Match Running Performance in Young Soccer Players: A Systematic Review
To date, athletic performance has been extensively assessed in youth soccer players through laboratory and field testing. Only recently has running performance via time–motion analysis been assessed during match play. Match running data are often useful in a practical context to aid game understanding and decision making regarding training content and prescriptions. A plethora of previous reviews have collated and appraised the literature on time–motion analysis in professional senior players, but none have solely examined youth players.
The aim of the present systematic review was to provide a critical appraisal and summary of the original research articles that have evaluated match running performance in young male soccer players.
Following the Preferred Reporting Items for Systematic Reviews and Meta-analyses (PRISMA) statement, literature searches were performed in four databases: PubMed, ISI Web of Science, SPORTDiscus and SciELO. We used the following descriptors: soccer, football, young, youth, junior, physical performance, running performance, match running performance, movement patterns, time–motion analysis, distances covered, activity profile, work rate, match analysis, and match performance. Articles were included only if they were original articles written in the English language, studied populations of male children and/or adolescents (aged ≤ 20 years), were published/ahead of print on or before 31 December 2017 and showed at least one outcome measure regarding match running performance, such as total distance covered, peak game speed or indicators of activities performed at established speed thresholds.
A total of 5801 records were found. After duplicates were removed and exclusion and inclusion criteria applied, 50 articles were included (n = 2615 participants). Their outcome measures were extracted and findings were synthesized. The majority of the reviewed papers covered the European continent (62%) and used global positioning systems (GPS) (64%). Measurement error of the tools used to obtain position data and running metrics was systematically overlooked among the studies. The main aims of studies were to examine differences across playing positions (20%), age groups (26%) and match halves (36%). Consistent findings pointed to the existence of positional role and age effects on match running output (using fixed running speed thresholds), but there was no clear consensus about reductions in activity over the course of match play. Congested schedules negatively affected players’ running performance. While over 32% of all studies assessed the relationships between match running performance and physical capacity, biochemical markers and body composition, ~ 70% of these did not account for playing position.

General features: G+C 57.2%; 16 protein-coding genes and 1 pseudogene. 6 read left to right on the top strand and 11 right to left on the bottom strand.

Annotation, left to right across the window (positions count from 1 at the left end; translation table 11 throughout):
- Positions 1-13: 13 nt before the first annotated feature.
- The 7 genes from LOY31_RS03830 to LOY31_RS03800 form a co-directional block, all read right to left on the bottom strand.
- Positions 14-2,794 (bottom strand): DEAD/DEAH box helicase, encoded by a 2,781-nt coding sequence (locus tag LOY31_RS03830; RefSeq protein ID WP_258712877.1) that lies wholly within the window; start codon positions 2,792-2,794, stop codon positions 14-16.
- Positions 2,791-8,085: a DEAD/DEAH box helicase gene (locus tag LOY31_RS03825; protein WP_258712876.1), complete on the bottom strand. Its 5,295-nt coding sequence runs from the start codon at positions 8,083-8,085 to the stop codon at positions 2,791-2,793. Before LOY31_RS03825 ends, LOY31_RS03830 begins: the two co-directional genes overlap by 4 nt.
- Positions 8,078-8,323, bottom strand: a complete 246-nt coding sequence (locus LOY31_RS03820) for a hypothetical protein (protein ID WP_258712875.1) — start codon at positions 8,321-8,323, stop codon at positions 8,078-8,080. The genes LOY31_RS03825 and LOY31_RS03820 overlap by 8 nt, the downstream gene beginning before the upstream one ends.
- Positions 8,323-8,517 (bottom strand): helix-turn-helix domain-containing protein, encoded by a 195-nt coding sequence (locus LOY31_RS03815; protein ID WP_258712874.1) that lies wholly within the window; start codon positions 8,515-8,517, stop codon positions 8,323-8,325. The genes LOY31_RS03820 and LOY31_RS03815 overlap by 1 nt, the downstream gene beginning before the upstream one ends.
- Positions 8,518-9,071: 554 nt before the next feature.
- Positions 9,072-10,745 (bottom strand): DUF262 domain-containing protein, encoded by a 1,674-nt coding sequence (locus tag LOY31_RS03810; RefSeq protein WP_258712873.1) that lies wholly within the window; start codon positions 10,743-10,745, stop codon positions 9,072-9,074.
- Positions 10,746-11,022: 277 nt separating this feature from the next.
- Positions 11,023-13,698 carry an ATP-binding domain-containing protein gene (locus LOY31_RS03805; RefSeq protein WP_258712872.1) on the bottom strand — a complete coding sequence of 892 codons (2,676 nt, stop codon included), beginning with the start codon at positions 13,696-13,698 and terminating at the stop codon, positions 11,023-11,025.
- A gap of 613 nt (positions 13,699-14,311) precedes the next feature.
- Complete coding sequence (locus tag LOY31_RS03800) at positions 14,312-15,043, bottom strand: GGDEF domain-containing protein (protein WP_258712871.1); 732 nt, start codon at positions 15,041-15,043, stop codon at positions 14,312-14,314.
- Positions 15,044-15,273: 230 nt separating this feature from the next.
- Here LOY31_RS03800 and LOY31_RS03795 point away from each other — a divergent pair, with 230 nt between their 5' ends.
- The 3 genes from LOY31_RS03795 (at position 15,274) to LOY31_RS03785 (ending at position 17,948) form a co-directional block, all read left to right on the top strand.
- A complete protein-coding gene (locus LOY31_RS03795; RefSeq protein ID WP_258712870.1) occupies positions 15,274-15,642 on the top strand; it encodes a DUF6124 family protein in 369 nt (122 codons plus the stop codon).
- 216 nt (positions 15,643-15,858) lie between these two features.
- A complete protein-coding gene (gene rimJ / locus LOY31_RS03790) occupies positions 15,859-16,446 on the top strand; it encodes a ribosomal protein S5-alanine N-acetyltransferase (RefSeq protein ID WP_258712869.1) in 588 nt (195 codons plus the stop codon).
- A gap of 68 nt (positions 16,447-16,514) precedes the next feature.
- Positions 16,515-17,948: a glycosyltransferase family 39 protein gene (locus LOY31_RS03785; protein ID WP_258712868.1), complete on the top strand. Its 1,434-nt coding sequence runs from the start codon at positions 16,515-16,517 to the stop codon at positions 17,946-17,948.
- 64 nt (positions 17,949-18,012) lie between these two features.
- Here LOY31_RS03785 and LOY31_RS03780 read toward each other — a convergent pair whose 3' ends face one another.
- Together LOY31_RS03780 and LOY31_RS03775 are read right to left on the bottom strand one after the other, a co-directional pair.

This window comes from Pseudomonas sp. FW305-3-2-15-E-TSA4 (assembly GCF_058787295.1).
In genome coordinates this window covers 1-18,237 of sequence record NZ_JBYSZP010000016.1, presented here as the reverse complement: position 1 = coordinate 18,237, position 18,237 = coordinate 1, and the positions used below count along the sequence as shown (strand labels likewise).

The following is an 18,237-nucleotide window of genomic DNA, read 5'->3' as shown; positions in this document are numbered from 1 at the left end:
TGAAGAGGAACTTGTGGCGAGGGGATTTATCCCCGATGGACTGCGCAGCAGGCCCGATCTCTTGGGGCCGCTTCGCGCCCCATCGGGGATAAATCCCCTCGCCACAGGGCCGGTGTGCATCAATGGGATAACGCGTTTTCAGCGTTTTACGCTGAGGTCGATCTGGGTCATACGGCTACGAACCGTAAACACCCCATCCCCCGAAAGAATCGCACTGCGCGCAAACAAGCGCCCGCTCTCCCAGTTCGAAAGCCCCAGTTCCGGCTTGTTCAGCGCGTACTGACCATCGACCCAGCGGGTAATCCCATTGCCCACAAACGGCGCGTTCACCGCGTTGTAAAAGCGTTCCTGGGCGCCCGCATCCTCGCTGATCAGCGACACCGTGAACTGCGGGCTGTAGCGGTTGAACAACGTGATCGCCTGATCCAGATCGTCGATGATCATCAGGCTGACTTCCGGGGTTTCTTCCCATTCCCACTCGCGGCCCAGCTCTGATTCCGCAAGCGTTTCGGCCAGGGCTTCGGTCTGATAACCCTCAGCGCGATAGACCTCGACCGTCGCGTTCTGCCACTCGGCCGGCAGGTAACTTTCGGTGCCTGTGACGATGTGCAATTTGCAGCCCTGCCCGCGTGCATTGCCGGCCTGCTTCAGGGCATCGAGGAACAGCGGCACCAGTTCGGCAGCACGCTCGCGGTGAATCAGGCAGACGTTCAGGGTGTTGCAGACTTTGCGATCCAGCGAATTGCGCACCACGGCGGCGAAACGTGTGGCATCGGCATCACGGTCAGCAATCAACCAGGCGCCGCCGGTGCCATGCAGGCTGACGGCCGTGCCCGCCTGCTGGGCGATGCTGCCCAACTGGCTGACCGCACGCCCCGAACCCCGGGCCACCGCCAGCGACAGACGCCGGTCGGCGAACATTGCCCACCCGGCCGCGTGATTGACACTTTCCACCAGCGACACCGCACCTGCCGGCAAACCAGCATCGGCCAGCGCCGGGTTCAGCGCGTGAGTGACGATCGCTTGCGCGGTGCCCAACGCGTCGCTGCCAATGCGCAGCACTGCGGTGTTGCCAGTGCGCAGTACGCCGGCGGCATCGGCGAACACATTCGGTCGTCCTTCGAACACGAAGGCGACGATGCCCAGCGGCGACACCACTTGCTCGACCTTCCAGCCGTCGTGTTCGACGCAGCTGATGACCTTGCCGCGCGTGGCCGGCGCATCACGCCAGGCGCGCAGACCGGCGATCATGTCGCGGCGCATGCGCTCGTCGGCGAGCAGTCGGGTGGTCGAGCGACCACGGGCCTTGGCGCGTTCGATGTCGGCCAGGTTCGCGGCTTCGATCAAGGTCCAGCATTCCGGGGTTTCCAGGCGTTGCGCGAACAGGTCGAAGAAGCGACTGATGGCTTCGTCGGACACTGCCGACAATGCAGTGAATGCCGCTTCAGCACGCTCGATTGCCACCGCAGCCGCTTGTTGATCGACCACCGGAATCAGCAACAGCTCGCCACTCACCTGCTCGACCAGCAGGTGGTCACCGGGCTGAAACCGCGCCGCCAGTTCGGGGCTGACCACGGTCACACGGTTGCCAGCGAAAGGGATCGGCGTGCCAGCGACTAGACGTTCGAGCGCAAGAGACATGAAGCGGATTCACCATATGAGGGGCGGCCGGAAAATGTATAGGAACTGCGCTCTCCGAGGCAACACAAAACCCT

This review collated scientific evidence that can aid soccer conditioning professionals in understanding external match loads across youth categories. Coaches working with youth development programs should consider that data derived from a given population may not be relevant for other populations, since game rules, match format and configuration are essentially unstandardized among studies for age-matched players. Despite limited evidence, periodization training emphasizing technical-tactical content can improve match running performance. Occurrence of acute and residual impairments in the running performance of young soccer players is common. Prescription of postmatch recovery strategies, such as cold water immersion and spa treatment, can potentially help reduce these declines, although additional research is warranted. This review also highlighted areas requiring further investigation, such as the possible influence of environmental and contextual constraints and a more integrative approach combining tactical and technical data.
Compliance with Ethical Standards
This study was funded by the Federal Agency for Support and Evaluation of Graduate Education (CAPES), National Council for Scientific and Technological Development (CNPq) (Grant 481833/2013-7) and São Paulo Research Foundation–FAPESP (Grant numbers 2016/50250-1, 2017/20945-0 and 2018/02965-7).
Conflict of interest
Luiz Henrique Palucci Vieira, Christopher Carling, Fabio Augusto Barbieri, Rodrigo Aquino and Paulo Roberto Pereira Santiago have no conflicts of interest relevant to the content of this review.
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